Ensoniq's DP/2 Parallel Effects Processor:  The DP/2 is a parallel effects processor based on the company’s successful DP/4+.  Whereas the DP/4+ is essentially four processors in one box (4 discreet inputs), the DP/2 will process 2 different input signals.  Inputs and outputs are both unbalanced and balanced, using 1/4" TRS jacks.  Note, in a world full of $300 processors boasting 18-bit converters or better, the DP/2 (surprisingly) has only 16-bit converters on input and output with no digital ins/outs.  The LCD is also somewhat small.  It is MIDIable.  Plenty of effects (both preset and  programmable) with a wealth of options.   In addition to the standard reverb and pitch-based modulation effects, Ensoniq offers noise gating, ducking, panning, EQ, noise/sine wave generator, de-esser, delays and even a guitar/bass tuner!  This “sound tool box” is for the low-budget needs of radioland.  Priced at just $795 it is a powerful, flexible toy.  

Sony’s DPS-V77 Multi-Effects Processor:  The DSP-V77 is a true stereo digital I/O multi-effects processor.  One of the first points Sony stresses in the manual is an understanding of the signal flow.  The signal processor in the V77 is divided into two parts: block A and B.  Each block is made up of an EQ and FXs.  You can choose independently within block A and B or whether to have the EQ pre or post the effect.  Even though most consoles have the option of adding EQ to either your send or return, it’s nice to be able to store it along with the effect.  Preset categories include reverb, delay, dynamics, filter, gate, chorus, flanger, phaser, panning, pitch, and what Sony calls “other effects.”  Good unit, great MIDI interface.  Depending on which optional cable you have (either S/PDIF or AES/EBU), digital inputs and outputs can be accommodated.  The connector on the V77 is an eight pin mini DIN.  AES/EBU connection allows for a full 24-bit input and output as long as you can send and receive 24-bit.  I should also add that analog inputs are both 1/4" unbalanced and XLR balanced.  There are four selector “banks” with 1/2 representing 99 preset effects, and 3/4 having a total of 198 memory locations for future presets.  Three very informative manuals included.  You won’t find too many boxes out there with this quality in this price range:  $1,775.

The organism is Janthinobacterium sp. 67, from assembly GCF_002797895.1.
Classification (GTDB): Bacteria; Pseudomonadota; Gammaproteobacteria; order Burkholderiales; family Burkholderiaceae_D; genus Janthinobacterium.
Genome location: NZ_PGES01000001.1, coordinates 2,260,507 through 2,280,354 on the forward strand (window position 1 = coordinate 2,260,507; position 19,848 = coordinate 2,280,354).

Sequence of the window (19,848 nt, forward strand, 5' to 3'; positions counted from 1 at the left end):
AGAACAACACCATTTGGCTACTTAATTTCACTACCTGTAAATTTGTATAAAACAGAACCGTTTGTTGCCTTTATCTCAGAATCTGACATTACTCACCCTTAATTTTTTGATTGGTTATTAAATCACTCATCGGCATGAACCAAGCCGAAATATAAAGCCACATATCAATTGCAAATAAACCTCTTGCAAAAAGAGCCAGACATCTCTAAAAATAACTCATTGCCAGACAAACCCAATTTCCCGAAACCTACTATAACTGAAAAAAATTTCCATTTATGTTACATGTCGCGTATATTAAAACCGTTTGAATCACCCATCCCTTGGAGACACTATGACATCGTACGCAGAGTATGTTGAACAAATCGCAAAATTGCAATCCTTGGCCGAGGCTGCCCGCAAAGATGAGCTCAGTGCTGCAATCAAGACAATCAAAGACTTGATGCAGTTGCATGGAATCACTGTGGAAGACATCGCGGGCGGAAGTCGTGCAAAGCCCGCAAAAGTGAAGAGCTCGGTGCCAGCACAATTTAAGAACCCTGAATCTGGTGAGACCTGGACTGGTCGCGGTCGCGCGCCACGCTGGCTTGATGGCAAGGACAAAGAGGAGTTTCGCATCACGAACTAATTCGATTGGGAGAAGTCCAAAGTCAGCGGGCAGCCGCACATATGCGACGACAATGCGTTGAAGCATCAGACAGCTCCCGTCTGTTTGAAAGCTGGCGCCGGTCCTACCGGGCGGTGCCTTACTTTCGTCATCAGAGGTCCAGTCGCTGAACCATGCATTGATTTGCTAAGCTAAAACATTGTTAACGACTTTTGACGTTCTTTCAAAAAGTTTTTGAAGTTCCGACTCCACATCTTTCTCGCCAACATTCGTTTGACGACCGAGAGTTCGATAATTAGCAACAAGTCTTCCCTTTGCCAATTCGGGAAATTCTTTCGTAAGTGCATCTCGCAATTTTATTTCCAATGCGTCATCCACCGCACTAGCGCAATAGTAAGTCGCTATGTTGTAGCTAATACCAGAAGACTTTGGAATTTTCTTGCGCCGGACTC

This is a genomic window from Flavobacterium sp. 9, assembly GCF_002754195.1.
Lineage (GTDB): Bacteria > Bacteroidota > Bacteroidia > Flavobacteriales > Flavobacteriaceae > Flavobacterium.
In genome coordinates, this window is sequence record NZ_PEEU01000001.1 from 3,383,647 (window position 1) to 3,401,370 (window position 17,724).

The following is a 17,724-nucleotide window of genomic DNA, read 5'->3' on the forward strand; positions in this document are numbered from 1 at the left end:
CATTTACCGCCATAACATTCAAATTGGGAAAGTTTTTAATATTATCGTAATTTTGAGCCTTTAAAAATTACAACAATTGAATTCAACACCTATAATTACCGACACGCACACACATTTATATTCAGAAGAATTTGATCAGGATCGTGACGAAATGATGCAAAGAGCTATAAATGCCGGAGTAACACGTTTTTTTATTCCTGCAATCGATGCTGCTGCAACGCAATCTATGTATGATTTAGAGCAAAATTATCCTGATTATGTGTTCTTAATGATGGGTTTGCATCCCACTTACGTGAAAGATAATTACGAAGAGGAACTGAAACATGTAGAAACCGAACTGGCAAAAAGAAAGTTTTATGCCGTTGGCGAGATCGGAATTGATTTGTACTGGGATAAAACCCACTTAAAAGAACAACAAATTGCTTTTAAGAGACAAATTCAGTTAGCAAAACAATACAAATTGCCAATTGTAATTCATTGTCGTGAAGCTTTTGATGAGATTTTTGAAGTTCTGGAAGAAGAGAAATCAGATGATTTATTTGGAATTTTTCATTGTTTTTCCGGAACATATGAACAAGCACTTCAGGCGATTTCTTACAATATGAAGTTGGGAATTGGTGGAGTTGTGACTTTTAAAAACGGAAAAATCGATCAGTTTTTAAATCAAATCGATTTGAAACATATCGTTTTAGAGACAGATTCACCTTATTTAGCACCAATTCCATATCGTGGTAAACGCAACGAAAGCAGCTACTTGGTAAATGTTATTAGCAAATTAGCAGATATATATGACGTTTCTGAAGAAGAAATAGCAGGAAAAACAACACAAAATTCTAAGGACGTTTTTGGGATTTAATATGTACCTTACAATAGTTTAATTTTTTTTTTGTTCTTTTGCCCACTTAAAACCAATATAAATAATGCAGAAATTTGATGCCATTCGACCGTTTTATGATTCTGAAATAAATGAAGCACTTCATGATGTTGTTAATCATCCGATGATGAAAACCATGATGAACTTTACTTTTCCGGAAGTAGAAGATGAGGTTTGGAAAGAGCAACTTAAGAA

ART’s FX-1 Multi-Effects Processor:  For those with minimal budgets ($159), ART’s “personal” effects processor might be the key to a little creativity.  Offering some 60 presets from 30 different effects, the FX-1’s 15-bank consists mostly of single effects:  reverbs, modulation effects, two different delays, a doubler, pitch shift, and tremolo.  There are also dual effects like reverb/panner and tremolo/reverb.  The stereo multi-effects apply two or three effects to a sum of both input signals.   Talk about small!  This box is roughly a 5" square (maybe 1.5" tall), so it can go just about anywhere!  If you’re only looking for a few presets (no control over delay times), the ART FX-1 is a real bargain.

Most of these boxes mentioned are accessible on the Web by typing in just a few key words into your favorite search engine.  Most manufacturers will allow test-drives, so don’t be shy.  And as always, check your RAP Network list for a peer reference.